Within the first five minutes of his keynote at this year’s AWS re:Invent, Andy Jassy, CEO of Amazon Web Services, said something that made me take notice: “Most ISVs will adapt their software to work on one technology infrastructure platform. Some will do two. Very few will do three.” (These comments start at about the 3:40 mark.)
As I was listening to Mr. Jassy, I recalled reading an interview he did with the Wall Street Journal about two months earlier. In this interview, the WSJ writes that Mr. Jassy said “There will not be only one cloud…but rather a handful of large cloud firms with companies taking a multi-provider approach to the cloud.” Why will companies take a multi-cloud approach? According to this WSJ interview, Mr. Jassy said many customers “worry about getting ‘locked in’ with one infrastructure provider.”
So application developers prefer to write software to a single technology infrastructure platform and might consider two. But companies don’t want to be locked into that single technology infrastructure platform. What to do about that contradiction? I will come back to that at the end of this blog.
It is very unlikely you’ll hear or read anything about “multi-cloud” at AWS re:Invent or any other AWS events. Since the WSJ interview was not an AWS event, Mr. Jassy was probably more free to discuss multi-cloud as a viable option for companies. The CEO of a major cloud provider is unlikely to say “We have the best cloud, but if you want to use the other cloud, that’s OK too” just like the CEO of Ford is unlikely to say “We think the Ford in your garage is the best car, but it’s OK if you want to drive the Toyota parked right next to it.”
So while the major cloud providers aren’t talking much about multi-cloud and you won’t see that term in their marketing literature, those same cloud providers are doing something about multi-cloud.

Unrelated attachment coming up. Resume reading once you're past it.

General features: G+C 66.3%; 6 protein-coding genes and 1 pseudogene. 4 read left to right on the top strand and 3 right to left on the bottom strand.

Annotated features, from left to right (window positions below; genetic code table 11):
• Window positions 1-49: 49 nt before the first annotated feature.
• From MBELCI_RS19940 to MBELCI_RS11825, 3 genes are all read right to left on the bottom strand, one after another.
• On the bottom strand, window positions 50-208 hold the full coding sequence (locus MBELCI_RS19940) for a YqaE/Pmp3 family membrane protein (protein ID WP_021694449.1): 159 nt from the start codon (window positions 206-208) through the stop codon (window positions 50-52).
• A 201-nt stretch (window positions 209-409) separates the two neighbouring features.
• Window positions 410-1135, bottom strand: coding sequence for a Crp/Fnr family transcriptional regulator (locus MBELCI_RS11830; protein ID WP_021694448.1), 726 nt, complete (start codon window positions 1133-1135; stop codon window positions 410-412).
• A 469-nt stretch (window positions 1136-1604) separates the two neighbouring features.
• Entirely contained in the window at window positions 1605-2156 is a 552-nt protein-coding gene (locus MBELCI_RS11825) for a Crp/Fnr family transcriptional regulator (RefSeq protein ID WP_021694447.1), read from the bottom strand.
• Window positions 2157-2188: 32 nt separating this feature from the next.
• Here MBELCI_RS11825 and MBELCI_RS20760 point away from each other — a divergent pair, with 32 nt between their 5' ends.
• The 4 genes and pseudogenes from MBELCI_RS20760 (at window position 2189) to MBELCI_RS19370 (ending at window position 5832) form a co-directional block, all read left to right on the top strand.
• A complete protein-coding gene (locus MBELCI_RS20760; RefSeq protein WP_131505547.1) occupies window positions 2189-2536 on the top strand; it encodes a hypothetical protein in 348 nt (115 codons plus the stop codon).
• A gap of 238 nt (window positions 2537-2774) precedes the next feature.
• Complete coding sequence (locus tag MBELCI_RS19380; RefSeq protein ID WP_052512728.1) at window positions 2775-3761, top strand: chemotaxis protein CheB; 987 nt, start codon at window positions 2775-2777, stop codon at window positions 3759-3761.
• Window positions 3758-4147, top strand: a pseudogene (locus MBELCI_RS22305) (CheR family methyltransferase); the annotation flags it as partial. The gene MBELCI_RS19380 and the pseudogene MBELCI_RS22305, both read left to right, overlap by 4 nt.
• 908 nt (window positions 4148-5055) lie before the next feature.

Think about Microsoft’s acquisition of Cloudyn. Prior to the acquisition, Cloudyn provided tools that worked across AWS, Azure, and Google Cloud Platform “to identify, measure and analyze consumption, enable accountability and forecast future cloud spending.” According to this Microsoft blog and this article by Mitch Wagner in Enterprise Cloud, Cloudyn will “continue to invest in supporting multi-cloud environments including Azure, AWS and GCP” even though it is not a Microsoft product. Why? Because like AWS, Microsoft acknowledges it’s a multi-cloud world.
Not to be left out, Google believes a multi-cloud strategy “can help organizations leverage strengths of different cloud providers and spread critical workloads” based on blog Going multi-cloud with Google Cloud Endpoints and AWS Lambda.
A simple Google search for “multi-cloud” will return pages of results of technology companies big and small, old and new talking about multi-cloud for application portability, cost management, disaster recovery, data management, and more.
So multi-cloud is real and it seems everyone is talking about it – even if they aren’t using the term multi-cloud consistently. (See the video below from AWS re:Invent 2017 in Las Vegas.)
Which brings me back to the contradiction between wanting to write software to a single technology infrastructure platform, but not wanting to be locked into that platform. The approach to this problem that Scality is taking is Zenko – the first multi-cloud data controller. Write to a single API (Amazon S3) and support multiple clouds and file formats (AWS, Azure, Google; object and file) from a single platform. Write once. Support many.
Problem solved for both application developers and the senior business people in their organization who are trying to avoid lock-in.
Interested more in Zenko? Learn more and sign up for a free trial at https://www.zenko.io/.